Protecting Yourself


Lock your mailbox.  Mailboxes with locks are available at your local hardware store or big box chain store.  Most cost between $30 and $75.

Be suspicious.  If you receive a letter out of the blue telling you you’ve won something, assume it’s a scam.  Shred it immediately.  It doesn’t matter how appealing it sounds.  This applies to any kind of prize notification, whether the promised prize is money, merchandise or travel.  Aside from the fact that the lottery scam is a clear rip off, the premise itself is illegal.  Taking part in foreign lotteries while you are in the United States is prohibited by federal law.  

Do not make contact. 
Again, shred the letter.  Phoning a scammer is like a fish putting its mouth on a hook to see what it feels like.  Don’t give them the chance to reel you in.  And they will.  They’re good.

Keep it to yourself.
  Do not reveal personal information to anyone who contacts you out of the blue.  

Do not deposit unsolicited checks. 
Let’s review.  The checks are fake.  They’re sending you a fake check and asking you to wire them back real money.  Your money.  

Do not be rushed.
  One of the telltale signs of a con is the need for speed.  If someone sends you a fake check, they need you to deposit it and send them your money before you discover their check is no good.  This means they’ll want you to work quickly.  Hopefully you will never get to this stage because you will have shredded that check.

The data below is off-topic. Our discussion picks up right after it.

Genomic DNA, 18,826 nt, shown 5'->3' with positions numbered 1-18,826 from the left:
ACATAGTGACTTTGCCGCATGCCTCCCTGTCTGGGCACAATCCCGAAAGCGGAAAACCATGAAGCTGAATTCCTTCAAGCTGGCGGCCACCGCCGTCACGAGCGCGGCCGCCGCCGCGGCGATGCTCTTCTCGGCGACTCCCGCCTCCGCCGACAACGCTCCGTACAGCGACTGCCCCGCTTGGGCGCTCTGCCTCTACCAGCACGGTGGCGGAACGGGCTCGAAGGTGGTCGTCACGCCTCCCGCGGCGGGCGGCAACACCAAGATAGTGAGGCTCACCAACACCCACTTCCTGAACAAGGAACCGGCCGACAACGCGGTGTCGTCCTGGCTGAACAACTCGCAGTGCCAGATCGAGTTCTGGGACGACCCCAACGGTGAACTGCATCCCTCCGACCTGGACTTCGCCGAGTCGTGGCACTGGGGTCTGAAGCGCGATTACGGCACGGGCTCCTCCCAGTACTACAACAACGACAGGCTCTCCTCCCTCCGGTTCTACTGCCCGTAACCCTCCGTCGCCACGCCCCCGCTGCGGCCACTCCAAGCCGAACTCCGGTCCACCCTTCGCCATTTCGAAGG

Do your research. 
Advertised work-from-home programs are attractive, but most are scams.  Beware of any that require you to buy merchandise up front or to send in a payment.  Also avoid any that guarantee large profits.  Even as a legitimate mystery shopper, you will only make between $8 and $20 per evaluation.  

When in doubt, check it out. 
If you receive an official-looking letter, don’t take it at face value.  Mail that looks official but isn’t should contain a disclaimer.  If there is no disclaimer and the letter is supposedly from a government agency, contact that agency directly.  Do not use the contact number provided in the letter.  You can find contact information for federal, state and local government agencies online at www.usa.gov.

Go to the authorities.  If you receive something through the mail that seems suspicious or fraudulent, call the U.S. Postal Inspection Service at 1-877-876-2455.  You can also file a mail fraud complaint online at their website, www.postalinspectors.uspis.gov.

If you feel the situation is more urgent, or if you have already lost money to a scam artist, contact your local police department.  Reporting the crime can help law enforcement officials alert the public and track down the criminals.

“A lie gets halfway around the world before the truth has a chance to get its pants on.”
WINSTON CHURCHILL

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